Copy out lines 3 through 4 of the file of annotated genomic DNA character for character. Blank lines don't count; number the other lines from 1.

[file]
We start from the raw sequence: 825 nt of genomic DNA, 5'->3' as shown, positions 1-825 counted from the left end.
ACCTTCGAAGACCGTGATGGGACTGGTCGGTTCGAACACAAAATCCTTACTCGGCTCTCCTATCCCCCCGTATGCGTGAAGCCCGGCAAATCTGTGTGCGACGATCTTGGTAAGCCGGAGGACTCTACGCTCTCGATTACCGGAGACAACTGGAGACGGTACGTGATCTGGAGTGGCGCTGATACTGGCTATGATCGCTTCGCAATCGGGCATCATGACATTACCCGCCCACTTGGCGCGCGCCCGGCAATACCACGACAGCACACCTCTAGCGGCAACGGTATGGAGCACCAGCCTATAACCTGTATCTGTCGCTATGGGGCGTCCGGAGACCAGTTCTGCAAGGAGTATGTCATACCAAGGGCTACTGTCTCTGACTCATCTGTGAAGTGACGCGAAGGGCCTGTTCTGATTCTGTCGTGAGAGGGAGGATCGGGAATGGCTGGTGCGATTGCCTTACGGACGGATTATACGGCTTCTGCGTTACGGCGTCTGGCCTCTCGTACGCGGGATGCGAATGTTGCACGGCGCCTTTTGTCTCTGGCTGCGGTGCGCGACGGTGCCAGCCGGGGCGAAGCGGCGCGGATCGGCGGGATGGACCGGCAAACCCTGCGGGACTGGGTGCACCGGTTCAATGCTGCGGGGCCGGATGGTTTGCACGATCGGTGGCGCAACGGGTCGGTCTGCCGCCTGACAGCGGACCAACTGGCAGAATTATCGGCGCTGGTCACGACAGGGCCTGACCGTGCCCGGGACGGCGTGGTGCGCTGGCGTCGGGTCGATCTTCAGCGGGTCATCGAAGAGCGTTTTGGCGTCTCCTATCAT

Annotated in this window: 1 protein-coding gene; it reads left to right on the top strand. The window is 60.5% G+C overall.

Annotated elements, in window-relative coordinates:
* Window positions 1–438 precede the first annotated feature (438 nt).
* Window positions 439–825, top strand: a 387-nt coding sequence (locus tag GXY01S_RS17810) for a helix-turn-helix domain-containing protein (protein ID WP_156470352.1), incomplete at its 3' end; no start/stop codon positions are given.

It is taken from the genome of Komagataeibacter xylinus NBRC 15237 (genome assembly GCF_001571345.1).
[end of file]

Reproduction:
Annotated in this window: 1 protein-coding gene; it reads left to right on the top strand. The window is 60.5% G+C overall.

Annotated elements, in window-relative coordinates: